The Ottumwa Courier

December 19, 2013

Leaders making a difference

Courier staff writer

---- — OTTUMWA — Coming up with an idea may require a creative person. But doing something with that idea takes leadership.

That's something taught at the Ottumwa Leadership Academy, but many of the students already know that. They're leaders from around the area working to improve their ability to make things happen. Part of that skill set involves getting others to help put a project into motion by inspiring followers.

Organizations partnered with the academy push for a better society. But the leadership school's parent, the Ottumwa Regional Legacy Foundation, likes to see results. So students will learn by doing.

This class of the academy is taking action in four different ways. One group is starting "Youth Organizing for Leadership Opportunity." Rachel Dilling and Tish Reck say their group will encourage volunteerism in Wapello County. They like the Silver Cord program at Ottumwa High School, where students can wear the cord with their cap and gown when they graduate.

But some research turned up some interesting facts: In many counties, 25 percent of students complete their town's program. In Wapello County, the number is 7 percent. But Dilling and Reck looked deeper than that. It turns out students in Ottumwa require 400 community service hours to get their cord. Other schools give the cords out for as low as 150 hours.

Maybe there could be a tiered program, or maybe some businesses could get together and offer a scholarship. At the time of their conversation with the Courier, the groups were still working out details. There's another idea, too: Opportunity Day, where various organizations needing volunteers go to a high school and have displays or demonstrations showing students what they'd be doing if they spent hours doing community volunteerism there.

A second group is calling itself "Ottumwa United." Schuyler Black and Doug Anderson want to encourage more than action — they want to see a change in attitude, too.

"Our focus is on neighborhood pride," said Black, "and bringing that back to Ottumwa."

He said there would be a central location where people interested in the betterment projects could get information on connecting with fellow supporters.

Anderson said one way to do that is to help neighborhood specific groups get organized.

"The needs are going to be different in one neighborhood part of town than another," he said. "When we create this association, this isn't just a one and done. We want to [foster] a culture of pride that will be long standing in the neighborhoods."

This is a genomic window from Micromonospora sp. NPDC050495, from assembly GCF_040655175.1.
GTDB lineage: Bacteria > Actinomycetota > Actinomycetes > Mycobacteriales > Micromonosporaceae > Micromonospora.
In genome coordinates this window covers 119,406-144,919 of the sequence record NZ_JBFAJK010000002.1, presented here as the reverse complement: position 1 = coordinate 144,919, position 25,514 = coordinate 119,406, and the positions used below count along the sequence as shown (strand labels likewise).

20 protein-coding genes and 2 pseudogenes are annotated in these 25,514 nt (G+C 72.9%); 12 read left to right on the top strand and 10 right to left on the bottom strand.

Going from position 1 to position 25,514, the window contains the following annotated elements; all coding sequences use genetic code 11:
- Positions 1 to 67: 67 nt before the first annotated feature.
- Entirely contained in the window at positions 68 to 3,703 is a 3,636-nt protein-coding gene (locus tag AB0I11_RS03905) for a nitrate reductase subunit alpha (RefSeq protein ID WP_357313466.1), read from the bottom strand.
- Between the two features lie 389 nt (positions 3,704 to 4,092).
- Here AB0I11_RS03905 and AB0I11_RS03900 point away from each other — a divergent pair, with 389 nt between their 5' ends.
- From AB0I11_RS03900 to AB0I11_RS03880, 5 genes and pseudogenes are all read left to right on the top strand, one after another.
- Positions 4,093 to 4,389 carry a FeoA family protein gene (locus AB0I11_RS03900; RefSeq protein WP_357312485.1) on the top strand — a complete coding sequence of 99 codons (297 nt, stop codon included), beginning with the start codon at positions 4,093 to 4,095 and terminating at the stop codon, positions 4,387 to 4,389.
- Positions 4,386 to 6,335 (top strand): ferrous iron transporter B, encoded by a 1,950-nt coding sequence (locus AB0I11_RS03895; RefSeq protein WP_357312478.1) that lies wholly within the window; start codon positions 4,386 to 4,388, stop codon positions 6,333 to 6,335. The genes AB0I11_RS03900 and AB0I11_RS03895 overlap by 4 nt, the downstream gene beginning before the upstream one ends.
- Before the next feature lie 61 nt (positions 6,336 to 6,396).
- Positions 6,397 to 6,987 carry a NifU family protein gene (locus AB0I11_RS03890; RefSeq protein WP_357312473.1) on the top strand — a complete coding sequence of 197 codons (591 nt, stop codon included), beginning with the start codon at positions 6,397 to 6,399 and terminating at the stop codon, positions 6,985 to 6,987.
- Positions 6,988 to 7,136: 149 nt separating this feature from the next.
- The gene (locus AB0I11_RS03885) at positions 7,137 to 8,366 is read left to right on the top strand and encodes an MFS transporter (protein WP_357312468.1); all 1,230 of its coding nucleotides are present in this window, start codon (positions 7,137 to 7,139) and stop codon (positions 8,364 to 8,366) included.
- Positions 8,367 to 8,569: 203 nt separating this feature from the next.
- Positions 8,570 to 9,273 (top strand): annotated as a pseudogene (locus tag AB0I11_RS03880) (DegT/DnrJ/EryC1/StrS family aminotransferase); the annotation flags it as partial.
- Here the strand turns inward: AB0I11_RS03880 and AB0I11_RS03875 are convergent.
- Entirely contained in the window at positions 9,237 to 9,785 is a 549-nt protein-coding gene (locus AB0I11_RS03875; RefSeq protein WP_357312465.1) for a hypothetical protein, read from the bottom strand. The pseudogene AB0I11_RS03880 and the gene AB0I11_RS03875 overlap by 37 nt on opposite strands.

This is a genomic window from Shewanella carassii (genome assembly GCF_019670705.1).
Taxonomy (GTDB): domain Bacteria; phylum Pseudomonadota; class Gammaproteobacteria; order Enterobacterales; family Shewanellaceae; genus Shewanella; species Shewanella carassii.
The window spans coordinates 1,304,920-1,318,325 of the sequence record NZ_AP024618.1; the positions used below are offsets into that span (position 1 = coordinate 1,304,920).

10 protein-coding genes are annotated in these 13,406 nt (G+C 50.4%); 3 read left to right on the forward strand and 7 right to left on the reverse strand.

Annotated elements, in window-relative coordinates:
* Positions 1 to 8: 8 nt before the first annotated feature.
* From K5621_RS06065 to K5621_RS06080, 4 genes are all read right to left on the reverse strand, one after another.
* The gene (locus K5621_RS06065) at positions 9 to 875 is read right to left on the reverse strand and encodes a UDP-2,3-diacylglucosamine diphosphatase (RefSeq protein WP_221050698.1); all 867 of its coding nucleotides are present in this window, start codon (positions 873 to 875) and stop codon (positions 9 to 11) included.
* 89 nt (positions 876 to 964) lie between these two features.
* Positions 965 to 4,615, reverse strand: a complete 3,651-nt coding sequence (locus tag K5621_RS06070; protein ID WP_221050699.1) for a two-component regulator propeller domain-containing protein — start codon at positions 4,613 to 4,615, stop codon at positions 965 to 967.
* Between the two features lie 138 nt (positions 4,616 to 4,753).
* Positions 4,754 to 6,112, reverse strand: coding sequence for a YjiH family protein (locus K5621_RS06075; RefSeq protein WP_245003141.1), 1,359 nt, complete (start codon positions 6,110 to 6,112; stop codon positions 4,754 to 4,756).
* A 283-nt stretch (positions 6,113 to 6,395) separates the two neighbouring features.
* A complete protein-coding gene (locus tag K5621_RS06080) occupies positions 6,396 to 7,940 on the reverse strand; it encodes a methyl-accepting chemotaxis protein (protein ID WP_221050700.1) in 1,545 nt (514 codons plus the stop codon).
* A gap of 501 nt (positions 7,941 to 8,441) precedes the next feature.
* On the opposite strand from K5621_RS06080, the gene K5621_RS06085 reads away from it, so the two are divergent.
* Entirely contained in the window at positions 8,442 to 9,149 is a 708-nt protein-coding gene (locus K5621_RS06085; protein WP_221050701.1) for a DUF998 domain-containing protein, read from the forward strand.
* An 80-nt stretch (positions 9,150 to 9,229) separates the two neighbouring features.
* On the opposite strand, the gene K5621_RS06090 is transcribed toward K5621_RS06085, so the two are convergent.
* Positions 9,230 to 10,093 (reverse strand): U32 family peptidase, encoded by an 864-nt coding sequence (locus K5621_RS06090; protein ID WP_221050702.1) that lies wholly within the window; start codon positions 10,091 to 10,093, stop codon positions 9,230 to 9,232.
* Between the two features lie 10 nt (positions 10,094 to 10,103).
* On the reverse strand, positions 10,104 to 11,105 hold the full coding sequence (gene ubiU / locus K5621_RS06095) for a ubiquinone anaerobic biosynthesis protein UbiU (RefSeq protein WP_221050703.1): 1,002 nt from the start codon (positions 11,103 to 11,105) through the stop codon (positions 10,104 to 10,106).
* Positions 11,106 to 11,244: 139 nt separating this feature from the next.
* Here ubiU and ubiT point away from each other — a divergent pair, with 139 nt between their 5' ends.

Lexie Farrell and Mark Clark explained that the third group is hoping to reach out in an effort to begin "Empowering Wapello County's Young Women."

"The sad fact is, Wapello County has a teen pregnancy rate that is 42 percent higher than the [average Iowa county]," said Clark.

"We thought about this the first day [of the academy]," said Farrell. "It not only affects the teenager, it affects [the community at large]."

Putting "Ottumwa First" is the plan of the fourth group, said Heather Ware and Ali Wilson. Ware says there are organizations that already encourage shopping in a specific area, for example, in a city's downtown area. Or that encourage shopping at the local mom and pop businesses. Ware called them "buy local campaigns." Wilson and Ware say they want to support the work of those groups, but they want people to remember Ottumwa, whether it's doing business with a big store or a small store, north side or south side.

"We know how impactful keeping dollars locally can be," said Wilson.

They said there's the impact of tax dollars generated. But there can be growth, too, when potential new businesses see that this is a community "supportive of our local retailers," they said.

Anderson said running these projects is going to "help develop leadership skills." And one of the the goals of the Ottumwa Leadership Academy is "to develop effective leaders for the betterment of our community."

The class agreed these are projects people can get behind especially because they are meant to help improve the area. That makes the students' jobs a little easier in getting followers motivated. Anderson said one of the sayings he likes states that, "Managers manage. Leaders inspire."

— To follow reporter Mark Newman on Twitter, see @CourierMark